A single Minister may resign; but there is not that mutual bond of responsibility one for another which is of the essence of what is called “responsible Government,” namely, a Government acting by party, going together, framing their measures in concert—as I hope every Government form their measures in concert—and where if one Member falls to the ground, the others, almost as a matter of course, fall with him. That is the principle, and has been the general practice, of the British Constitution; but that is not the practice of the United States. The Senate and the House of Representatives are not only elected at different periods by different bodies, but they represent totally different interests and different communities. The one represents the popular will, the numerical will, of the whole United States; the other, elected by a different constituency, chosen in a different manner, represents the interests of each of the States, giving each State equal value in the representation, whatever the extent of it. There is then a broad line of distinction, not only between the constituencies, but the principles upon which the House of Assembly and Senate are elected in America. Again, the Senate, once elected, is not liable to dissolution, from any extraneous quarter. The Senate exercises a very popular influence on all foreign negotiations. Its consent is requisite to treaties, and, by a wise provision of the original constitution of the United States, no fundamental alteration can be made in the constitution itself—which is a written document, plain and open to every one to read —no alteration can be made in the provisions of that constitution except by consent of two-thirds of each of the legislative

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bodies—bodies acting under different impulses. Again, if such an alteration should be attempted, there is in the United States a very extraordinary power, a power which is exercised by the Supreme Court of the United States, which, despite of the Legislature—despite of the House of Assembly—despite of the Senate—has the power of pronouncing such Bill at variance with the constitution, and, being an unconstitutional measure, the legislation of both Houses is null and void. These are some of the guards—and they are not all—with which the United States have fenced in their republican Government.

Let me contrast these precautions against hasty and improvident legislation with the Bill proposed by Her Majesty’s Government for the monarchical institutions of Canada. The Members of the Legislative Council are to be elective; they are to be chosen by the identical constituency which chooses the House of Assembly. There is no variation, no difference whatever, except that two localities may be put together for the election of a Member of the Council, while each returns separately to the House of Assembly. The area may vary, but the constituency is precisely the same. The man remains subject to the same influence. Such a body cannot be considered any independent check whatever on the legislation of the House of Assembly. The Members of the Council are elected, it is true, for six years, and those of the House of Assembly are elected for four years; but are they, as the Senate of the United States, during that period free and independent, and able to exercise legislation as they may think best for the good of the Colony? No such thing.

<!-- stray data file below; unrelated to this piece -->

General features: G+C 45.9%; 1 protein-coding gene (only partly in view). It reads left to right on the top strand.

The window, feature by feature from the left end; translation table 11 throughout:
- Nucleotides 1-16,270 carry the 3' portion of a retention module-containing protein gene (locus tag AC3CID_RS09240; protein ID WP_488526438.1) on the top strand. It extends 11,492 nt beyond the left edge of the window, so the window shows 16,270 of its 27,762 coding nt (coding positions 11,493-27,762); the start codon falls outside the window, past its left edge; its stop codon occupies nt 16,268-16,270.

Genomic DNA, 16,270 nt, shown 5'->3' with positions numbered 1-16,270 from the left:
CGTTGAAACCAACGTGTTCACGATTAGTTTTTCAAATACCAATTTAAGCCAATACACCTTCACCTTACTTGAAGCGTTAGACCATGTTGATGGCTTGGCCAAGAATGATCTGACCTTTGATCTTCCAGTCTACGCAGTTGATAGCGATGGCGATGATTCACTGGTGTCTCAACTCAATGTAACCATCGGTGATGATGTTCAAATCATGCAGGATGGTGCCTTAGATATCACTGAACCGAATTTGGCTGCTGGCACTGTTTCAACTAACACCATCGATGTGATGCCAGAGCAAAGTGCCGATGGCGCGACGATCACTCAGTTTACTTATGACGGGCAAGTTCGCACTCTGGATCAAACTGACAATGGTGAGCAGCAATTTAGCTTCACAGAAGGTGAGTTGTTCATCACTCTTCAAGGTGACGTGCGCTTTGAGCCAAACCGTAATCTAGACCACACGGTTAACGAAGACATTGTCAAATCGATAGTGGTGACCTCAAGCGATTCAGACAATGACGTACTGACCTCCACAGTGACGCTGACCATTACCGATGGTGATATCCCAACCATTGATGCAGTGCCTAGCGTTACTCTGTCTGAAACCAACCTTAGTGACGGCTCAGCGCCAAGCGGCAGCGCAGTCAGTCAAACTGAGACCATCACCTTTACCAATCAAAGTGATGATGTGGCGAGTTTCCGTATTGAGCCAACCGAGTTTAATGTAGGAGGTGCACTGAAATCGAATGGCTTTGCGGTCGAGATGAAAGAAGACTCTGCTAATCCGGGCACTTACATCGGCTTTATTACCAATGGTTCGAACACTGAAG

There is a provision in the Bill that if for two years the Legislative Council shall reject or so amend a measure passed by the House of Assembly as that the House of Assembly rejects it, the Legislative Council, on the advice of the executive Minister of the Crown having the confidence of the House of Assembly, is itself dissolved, and sent back for re-election to the same constituency as that by which the Members of the House of Assembly are elected. My Lords, I ash can any body of men, with this threat hanging over their heads, act with any thing like independence or the exercise of their own judgment? Supposing they have so much self-respect as to determine during the period they may sit in the Legislature, not to yield to hat which

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they believe to be a dangerous demand, what can they do? For two years they may reject the measure, but in the third the House of Assembly is predominant—the House of Assembly advises the Executive Council, the Council advises the Governor, the Governor dissolves the Legislative Council, and the House of Assembly carries everything its own way. I will not compare that mode of exercising judgment and the mode of exercising it by your Lordships’ House; I am quite aware of the difference of the two bodies—but is there any Peer so degraded, so little conscious of his duty as a legislator, as to consent to undertake those duties, supposing it possible that, after two successive years, your Lordships, having rejected or amended a measure of the douse of Commons, should be compelled to go for re-election to the very body which returned the House of Commons, whose Bills you had ventured humbly to take the liberty of amending? What, I say, would be the situation of England under such a system? The result of that system must be to introduce nothing more nor less than a republic—the absolute independence of the House of Assembly, elected by large constituencies, and having no effective control which by possibility can be exercised over it. But it may be said there are safeguards with regard to the Legislative Council. They must be of the ago of thirty. I am afraid men of thirty are fully as dangerous legislators as between the ages of twenty and thirty. I do not conceive more ago itself is any security for great vigour of legislation or great prudence; and I am afraid we have seen some signal instances to the contrary.